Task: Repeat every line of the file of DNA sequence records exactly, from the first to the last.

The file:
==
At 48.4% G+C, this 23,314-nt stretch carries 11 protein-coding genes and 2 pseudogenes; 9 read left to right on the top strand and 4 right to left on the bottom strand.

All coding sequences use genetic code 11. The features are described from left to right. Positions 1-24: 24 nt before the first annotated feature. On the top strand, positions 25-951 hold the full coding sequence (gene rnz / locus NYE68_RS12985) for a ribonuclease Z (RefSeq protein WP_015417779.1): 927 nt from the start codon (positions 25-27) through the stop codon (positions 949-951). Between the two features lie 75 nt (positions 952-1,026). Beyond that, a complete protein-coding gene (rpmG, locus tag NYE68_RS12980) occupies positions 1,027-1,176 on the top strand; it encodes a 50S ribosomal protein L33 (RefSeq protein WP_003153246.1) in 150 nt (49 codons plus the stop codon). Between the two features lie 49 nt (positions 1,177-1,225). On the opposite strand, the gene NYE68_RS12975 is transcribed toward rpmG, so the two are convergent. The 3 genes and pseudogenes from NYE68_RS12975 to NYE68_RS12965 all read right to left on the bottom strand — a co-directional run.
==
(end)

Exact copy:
At 48.4% G+C, this 23,314-nt stretch carries 11 protein-coding genes and 2 pseudogenes; 9 read left to right on the top strand and 4 right to left on the bottom strand.

All coding sequences use genetic code 11. The features are described from left to right. Positions 1-24: 24 nt before the first annotated feature. On the top strand, positions 25-951 hold the full coding sequence (gene rnz / locus NYE68_RS12985) for a ribonuclease Z (RefSeq protein WP_015417779.1): 927 nt from the start codon (positions 25-27) through the stop codon (positions 949-951). Between the two features lie 75 nt (positions 952-1,026). Beyond that, a complete protein-coding gene (rpmG, locus tag NYE68_RS12980) occupies positions 1,027-1,176 on the top strand; it encodes a 50S ribosomal protein L33 (RefSeq protein WP_003153246.1) in 150 nt (49 codons plus the stop codon). Between the two features lie 49 nt (positions 1,177-1,225). On the opposite strand, the gene NYE68_RS12975 is transcribed toward rpmG, so the two are convergent. The 3 genes and pseudogenes from NYE68_RS12975 to NYE68_RS12965 all read right to left on the bottom strand — a co-directional run.